Atheist Billboards Used to Promote Religious FreedomBy: Shannon Walsh - November 27, 2013
The Madison, Wisconsin-based Freedom from Religion Foundation consists of a group of non-believers, who aim to promote religious freedom. They are engaged in a campaign that will continue to advance the separation of the church and state through their use of fifty-five billboards. In order to bring broader visibility to their lack of religious faith, the billboards will be placed throughout the Sacramento Valley, California landscape with featured slogans and pictures of local residents. This campaign follows similar ones that have taken place in other major U.S. cities in recent years.
The messages are used as a vehicle of expression, in order to encourage other non-believers to “come out of the closet” and to be open about their atheism, especially during the holiday season. By doing so, the messages create widespread controversy, deeply impacting the hearts of “believers” throughout the country. The atheist billboards have become a part of the public debate between religious conservatives and atheist individuals, who prefer to set religion aside and out of the public life.
“The whole month of December is taken over in a celebration of the religious beliefs, in particular Christianity, and it’s just as if the whole month turns non-believers into outsiders,” stated Annie Laurie Gaylor, co-president of the Foundation. She also stressed that the campaign is not meant to insult Christmas or any other holidays, but to inspire individuals to ignore the religious undertones. According to Gaylor, the group sought out Sacramento-area members to share their views from their perspectives as non-believers. The response was so extremely positive that the organization had to build a contract with a second billboard company to meet the high demand.
“I believe in people, not gods,” reads a message from Liz Shoemaker, a Sacramento teacher. Another statement from Matt and Kimberly Martin, a Sacramento couple, reads, “Integrity and compassion require no gods.” These billboards portray residents against “softly colored backgrounds” that list their names and the communities in which they reside. Gaylor said, “We’re a free society, and it’s the free marketplace of ideas. It should be debated publicly. What’s wrong with open debate?” In fact, it would be unconstitutional under the First Amendment to prohibit freedom of expression, and conversely, the Amendment also protects the right to freedom of religion, or, in this case, lack thereof.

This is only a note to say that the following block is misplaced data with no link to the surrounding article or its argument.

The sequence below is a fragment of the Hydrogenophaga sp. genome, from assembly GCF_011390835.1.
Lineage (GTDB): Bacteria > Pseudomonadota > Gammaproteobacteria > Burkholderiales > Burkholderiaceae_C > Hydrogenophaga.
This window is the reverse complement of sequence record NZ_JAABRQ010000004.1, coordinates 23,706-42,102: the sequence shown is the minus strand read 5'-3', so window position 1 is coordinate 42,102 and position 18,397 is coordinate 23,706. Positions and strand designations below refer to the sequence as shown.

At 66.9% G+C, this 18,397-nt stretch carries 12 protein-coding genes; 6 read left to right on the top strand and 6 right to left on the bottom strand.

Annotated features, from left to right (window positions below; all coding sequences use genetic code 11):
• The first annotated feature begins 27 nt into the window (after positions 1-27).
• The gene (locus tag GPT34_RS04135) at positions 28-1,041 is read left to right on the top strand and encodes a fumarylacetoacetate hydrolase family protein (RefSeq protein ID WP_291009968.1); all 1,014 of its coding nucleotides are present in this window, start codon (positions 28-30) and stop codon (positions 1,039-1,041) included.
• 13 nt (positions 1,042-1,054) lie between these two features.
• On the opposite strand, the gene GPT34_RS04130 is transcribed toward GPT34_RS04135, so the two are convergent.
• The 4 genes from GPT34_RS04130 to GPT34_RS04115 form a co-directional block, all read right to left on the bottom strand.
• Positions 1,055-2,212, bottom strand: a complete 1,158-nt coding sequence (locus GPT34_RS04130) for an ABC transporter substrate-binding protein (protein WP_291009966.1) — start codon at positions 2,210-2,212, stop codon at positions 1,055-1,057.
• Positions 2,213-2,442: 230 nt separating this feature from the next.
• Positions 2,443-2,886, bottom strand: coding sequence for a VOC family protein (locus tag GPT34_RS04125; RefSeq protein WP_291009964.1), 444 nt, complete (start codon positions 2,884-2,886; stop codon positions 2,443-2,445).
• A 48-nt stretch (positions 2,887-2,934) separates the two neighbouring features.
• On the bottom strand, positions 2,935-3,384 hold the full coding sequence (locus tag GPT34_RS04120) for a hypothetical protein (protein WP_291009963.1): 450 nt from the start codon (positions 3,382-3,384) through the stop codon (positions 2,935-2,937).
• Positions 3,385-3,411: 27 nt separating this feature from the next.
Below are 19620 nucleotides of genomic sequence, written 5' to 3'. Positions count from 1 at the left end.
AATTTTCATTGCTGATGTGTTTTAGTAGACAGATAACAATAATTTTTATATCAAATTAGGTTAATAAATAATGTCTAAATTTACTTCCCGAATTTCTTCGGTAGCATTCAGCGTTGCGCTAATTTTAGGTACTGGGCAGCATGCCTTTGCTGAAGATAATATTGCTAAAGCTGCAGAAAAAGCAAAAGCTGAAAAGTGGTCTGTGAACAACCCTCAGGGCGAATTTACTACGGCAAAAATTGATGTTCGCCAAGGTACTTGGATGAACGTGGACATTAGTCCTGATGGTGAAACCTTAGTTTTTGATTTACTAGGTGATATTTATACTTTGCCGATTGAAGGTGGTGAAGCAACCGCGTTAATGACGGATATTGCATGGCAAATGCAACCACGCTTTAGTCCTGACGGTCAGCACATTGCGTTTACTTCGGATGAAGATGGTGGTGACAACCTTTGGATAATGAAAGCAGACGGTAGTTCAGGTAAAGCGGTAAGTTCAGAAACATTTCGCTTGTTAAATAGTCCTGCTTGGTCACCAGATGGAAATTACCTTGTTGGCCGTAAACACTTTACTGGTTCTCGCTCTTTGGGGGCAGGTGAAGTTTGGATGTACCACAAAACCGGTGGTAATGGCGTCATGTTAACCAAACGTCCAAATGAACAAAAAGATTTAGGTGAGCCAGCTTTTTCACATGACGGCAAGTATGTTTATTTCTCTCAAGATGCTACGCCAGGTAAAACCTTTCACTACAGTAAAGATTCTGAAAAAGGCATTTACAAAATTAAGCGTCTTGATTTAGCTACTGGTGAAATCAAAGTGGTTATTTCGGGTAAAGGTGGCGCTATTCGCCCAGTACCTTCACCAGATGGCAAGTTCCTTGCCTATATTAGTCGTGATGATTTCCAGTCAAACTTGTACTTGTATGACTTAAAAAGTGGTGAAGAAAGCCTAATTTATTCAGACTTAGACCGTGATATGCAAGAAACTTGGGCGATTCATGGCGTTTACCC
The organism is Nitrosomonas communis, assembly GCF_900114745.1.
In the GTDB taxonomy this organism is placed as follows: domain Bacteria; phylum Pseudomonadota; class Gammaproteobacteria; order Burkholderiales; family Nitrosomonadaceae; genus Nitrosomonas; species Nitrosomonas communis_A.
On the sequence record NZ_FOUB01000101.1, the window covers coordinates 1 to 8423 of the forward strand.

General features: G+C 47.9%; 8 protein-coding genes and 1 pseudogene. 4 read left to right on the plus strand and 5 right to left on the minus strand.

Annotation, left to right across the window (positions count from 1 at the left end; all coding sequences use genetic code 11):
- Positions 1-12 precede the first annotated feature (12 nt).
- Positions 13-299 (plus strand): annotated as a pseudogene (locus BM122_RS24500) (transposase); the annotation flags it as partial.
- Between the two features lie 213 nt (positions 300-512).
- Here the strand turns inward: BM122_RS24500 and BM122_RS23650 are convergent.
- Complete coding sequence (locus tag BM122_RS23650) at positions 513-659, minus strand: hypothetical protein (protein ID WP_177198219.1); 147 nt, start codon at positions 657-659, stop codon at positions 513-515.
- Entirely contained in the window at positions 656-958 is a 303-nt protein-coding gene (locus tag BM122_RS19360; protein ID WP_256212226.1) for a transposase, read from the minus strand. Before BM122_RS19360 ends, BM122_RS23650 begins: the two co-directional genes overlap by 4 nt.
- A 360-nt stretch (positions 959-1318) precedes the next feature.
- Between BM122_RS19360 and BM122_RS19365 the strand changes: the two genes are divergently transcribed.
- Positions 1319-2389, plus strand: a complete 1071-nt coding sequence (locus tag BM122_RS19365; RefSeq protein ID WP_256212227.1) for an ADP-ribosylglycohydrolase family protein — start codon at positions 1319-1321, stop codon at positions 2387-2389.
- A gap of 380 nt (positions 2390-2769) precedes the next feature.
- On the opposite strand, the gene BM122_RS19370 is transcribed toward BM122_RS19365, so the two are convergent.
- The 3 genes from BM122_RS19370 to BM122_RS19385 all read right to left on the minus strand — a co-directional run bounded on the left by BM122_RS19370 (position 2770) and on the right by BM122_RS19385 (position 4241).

James Murphy, Monsignor of the Roman Catholic Diocese of Sacramento, agrees that people can do good without being religious and that atheists have a right to express their views on billboards and anywhere else. “I wish they weren’t up there…but I’m not going to fight their rights,” he said. Though, he did find it ironic that the billboards plan to be deployed after Thanksgiving, which is a holiday that shows a culture deeply rooted in religion. The billboards are set to go up in Sacramento on the day after Thanksgiving, yet there are other reports stating that they will be put up on Monday, December 2, 2013. The organization also plans to make their mark in Chicago as well. They plan on placing a large “A”, for atheism, in Chicago’s Daley Plaza, which is the site of an annual Christmas display.
Gaynor firmly believes that the campaign can show non-believers one significant point: that they do not have to hide their views in a polarized nation where atheists and agnostics often feel isolated. “Those of us who are free from religion, who work to keep dogma out of government, science, medicine, and education, have a lot to offer society,” she exclaimed. Bishop Jaime Soto, of Sacramento’s Cathedral of the Blessed Sacrament, states, “While I’m not happy about this kind of propaganda going out, particularly in this area, I am fairly certain that people still, when they look deep down in their soul and in their heart, there is this spark of faith.”
Image via Wikimedia Commons